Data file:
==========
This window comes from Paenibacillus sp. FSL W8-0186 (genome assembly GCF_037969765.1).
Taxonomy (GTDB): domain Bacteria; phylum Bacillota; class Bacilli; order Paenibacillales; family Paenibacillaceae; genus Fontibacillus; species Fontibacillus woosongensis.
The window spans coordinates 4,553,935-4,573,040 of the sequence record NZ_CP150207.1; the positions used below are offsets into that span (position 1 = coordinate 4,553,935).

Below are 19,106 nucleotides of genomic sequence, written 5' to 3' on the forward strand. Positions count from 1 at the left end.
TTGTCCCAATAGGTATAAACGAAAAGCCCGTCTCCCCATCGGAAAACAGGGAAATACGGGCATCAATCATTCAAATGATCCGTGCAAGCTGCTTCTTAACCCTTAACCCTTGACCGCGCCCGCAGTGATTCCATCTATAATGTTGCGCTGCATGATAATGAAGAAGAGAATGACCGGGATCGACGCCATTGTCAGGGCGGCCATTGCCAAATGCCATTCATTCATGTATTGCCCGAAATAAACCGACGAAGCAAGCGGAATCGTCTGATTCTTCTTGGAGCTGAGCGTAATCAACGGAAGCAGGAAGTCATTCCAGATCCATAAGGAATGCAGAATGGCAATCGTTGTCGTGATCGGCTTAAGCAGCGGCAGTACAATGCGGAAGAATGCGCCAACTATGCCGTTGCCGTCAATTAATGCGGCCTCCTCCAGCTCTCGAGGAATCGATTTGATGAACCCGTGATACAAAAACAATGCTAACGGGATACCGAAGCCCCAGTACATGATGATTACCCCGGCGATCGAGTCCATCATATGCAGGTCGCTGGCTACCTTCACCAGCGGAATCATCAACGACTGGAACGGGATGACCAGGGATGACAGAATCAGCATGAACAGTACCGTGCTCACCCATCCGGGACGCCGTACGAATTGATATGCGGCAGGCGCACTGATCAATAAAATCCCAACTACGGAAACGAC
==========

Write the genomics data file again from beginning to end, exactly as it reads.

This window comes from Paenibacillus sp. FSL W8-0186 (genome assembly GCF_037969765.1).
Taxonomy (GTDB): domain Bacteria; phylum Bacillota; class Bacilli; order Paenibacillales; family Paenibacillaceae; genus Fontibacillus; species Fontibacillus woosongensis.
The window spans coordinates 4,553,935-4,573,040 of the sequence record NZ_CP150207.1; the positions used below are offsets into that span (position 1 = coordinate 4,553,935).

Below are 19,106 nucleotides of genomic sequence, written 5' to 3' on the forward strand. Positions count from 1 at the left end.
TTGTCCCAATAGGTATAAACGAAAAGCCCGTCTCCCCATCGGAAAACAGGGAAATACGGGCATCAATCATTCAAATGATCCGTGCAAGCTGCTTCTTAACCCTTAACCCTTGACCGCGCCCGCAGTGATTCCATCTATAATGTTGCGCTGCATGATAATGAAGAAGAGAATGACCGGGATCGACGCCATTGTCAGGGCGGCCATTGCCAAATGCCATTCATTCATGTATTGCCCGAAATAAACCGACGAAGCAAGCGGAATCGTCTGATTCTTCTTGGAGCTGAGCGTAATCAACGGAAGCAGGAAGTCATTCCAGATCCATAAGGAATGCAGAATGGCAATCGTTGTCGTGATCGGCTTAAGCAGCGGCAGTACAATGCGGAAGAATGCGCCAACTATGCCGTTGCCGTCAATTAATGCGGCCTCCTCCAGCTCTCGAGGAATCGATTTGATGAACCCGTGATACAAAAACAATGCTAACGGGATACCGAAGCCCCAGTACATGATGATTACCCCGGCGATCGAGTCCATCATATGCAGGTCGCTGGCTACCTTCACCAGCGGAATCATCAACGACTGGAACGGGATGACCAGGGATGACAGAATCAGCATGAACAGTACCGTGCTCACCCATCCGGGACGCCGTACGAATTGATATGCGGCAGGCGCACTGATCAATAAAATCCCAACTACGGAAACGAC